The Baal Shem Tov, or Besht —  the founder of Chasidism — 
met the soul of the Messiah during an ascent to heaven. 
The Besht asked him, "When will the Master come?" 
The Messiah answered, "When your wellsprings break forth to the outside!" 
(from a letter written by the Besht to his brother-in-law about one of his soul ascents) 

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Meditation song for Chanukah

It's a custom to meditate on the light of the menorah and it's also a custom to sing while meditating. Most of the usual Chanukah songs won't quite get you there—they are written for children after all.

The nigun I learned to use for this comes to me from the great-granddaughter of the Skolyer Rebbe, and is attributed by some to the Besht (Baal Shem Tov). She learned this deveikes nigun from her grandmother, who would sing the entire prayer of Ana Bekhoach to this nigun sitting in front of the menorah while watching the Chanukah candles burn. Doing the whole prayer ends up being a pretty long meditation, since the Skolyer tradition is to repeat each word seven times, making a total of 42 stanzas.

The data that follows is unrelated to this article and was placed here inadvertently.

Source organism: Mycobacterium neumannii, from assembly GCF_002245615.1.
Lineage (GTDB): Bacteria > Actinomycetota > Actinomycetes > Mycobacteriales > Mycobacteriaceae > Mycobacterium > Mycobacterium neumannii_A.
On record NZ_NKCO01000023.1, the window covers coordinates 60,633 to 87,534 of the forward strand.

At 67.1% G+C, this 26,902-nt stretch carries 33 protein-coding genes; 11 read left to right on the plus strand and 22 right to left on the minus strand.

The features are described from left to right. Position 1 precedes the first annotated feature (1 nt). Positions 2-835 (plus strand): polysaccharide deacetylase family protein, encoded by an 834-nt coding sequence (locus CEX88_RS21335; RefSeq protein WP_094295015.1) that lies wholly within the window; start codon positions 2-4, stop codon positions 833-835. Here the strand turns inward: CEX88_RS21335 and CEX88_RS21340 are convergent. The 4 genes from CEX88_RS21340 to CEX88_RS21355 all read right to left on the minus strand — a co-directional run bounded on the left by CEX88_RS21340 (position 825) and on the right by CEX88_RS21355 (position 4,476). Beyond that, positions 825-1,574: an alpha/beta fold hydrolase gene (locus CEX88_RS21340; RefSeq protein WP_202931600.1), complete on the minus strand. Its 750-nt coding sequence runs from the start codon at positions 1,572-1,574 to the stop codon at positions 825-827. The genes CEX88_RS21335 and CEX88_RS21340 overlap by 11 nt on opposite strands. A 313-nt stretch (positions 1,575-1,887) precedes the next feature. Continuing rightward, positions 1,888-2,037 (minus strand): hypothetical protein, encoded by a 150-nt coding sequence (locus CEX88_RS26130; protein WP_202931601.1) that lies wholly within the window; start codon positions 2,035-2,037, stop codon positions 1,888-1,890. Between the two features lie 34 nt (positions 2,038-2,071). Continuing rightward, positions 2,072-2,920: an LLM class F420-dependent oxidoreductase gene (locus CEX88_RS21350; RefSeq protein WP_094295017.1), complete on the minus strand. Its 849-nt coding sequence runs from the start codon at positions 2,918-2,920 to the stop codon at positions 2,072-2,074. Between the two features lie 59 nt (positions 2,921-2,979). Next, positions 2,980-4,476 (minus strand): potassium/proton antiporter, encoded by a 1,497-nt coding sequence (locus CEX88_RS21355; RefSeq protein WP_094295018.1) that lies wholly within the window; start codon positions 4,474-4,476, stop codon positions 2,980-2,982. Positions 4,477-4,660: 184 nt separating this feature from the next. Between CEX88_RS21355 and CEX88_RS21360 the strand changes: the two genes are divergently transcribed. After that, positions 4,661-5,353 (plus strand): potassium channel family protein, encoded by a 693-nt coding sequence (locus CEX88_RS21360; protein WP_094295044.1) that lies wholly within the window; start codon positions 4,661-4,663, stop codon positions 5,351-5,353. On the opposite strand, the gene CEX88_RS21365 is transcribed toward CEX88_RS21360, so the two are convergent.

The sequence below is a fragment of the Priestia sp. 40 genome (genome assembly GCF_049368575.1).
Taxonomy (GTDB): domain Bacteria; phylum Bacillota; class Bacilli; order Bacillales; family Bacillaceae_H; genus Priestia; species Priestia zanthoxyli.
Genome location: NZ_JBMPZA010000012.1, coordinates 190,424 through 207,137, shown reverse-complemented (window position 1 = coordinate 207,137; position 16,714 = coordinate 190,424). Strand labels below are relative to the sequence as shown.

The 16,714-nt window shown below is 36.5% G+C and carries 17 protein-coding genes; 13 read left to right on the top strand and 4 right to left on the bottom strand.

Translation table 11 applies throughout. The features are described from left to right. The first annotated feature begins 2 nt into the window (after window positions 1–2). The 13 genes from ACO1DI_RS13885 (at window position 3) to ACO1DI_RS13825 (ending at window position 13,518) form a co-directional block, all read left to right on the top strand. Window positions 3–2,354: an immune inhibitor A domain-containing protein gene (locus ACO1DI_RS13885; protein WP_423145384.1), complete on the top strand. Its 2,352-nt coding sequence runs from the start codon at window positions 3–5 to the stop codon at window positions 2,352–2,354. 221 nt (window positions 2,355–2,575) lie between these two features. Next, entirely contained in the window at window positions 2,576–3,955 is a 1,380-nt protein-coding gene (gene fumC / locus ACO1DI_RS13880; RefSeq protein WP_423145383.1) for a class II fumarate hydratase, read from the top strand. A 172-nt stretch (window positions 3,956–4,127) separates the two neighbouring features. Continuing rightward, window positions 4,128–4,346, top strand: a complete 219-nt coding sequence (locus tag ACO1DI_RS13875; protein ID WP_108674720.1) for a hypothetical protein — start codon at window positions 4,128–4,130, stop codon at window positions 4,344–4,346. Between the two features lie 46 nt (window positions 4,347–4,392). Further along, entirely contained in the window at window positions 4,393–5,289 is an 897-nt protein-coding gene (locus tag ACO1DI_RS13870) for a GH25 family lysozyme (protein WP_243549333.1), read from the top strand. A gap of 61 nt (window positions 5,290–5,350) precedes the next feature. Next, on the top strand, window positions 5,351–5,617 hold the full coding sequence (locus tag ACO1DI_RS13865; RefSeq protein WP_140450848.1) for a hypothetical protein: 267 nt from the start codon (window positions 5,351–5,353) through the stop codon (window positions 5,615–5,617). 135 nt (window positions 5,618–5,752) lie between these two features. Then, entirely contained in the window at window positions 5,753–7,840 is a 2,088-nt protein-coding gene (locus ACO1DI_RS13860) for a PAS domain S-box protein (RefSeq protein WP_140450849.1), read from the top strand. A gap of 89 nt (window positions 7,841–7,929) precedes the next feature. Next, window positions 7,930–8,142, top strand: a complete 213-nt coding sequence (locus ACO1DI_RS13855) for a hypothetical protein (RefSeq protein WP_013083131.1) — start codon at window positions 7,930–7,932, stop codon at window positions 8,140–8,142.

This recording goes through the first line alone. (It also happens to be the first recording I did for Neohasid, hence, quite rough sounding.) You can also listen to two other renditions on the Ana Bekhoach page. Print out the prayer here.

Note: QuickTime has trouble playing this file until it's completely downloaded. If the Skolyer Ana Bekhoach doesn't start automatically download it here.



Design in progress © Rabbi David Mevorach Seidenberg 2006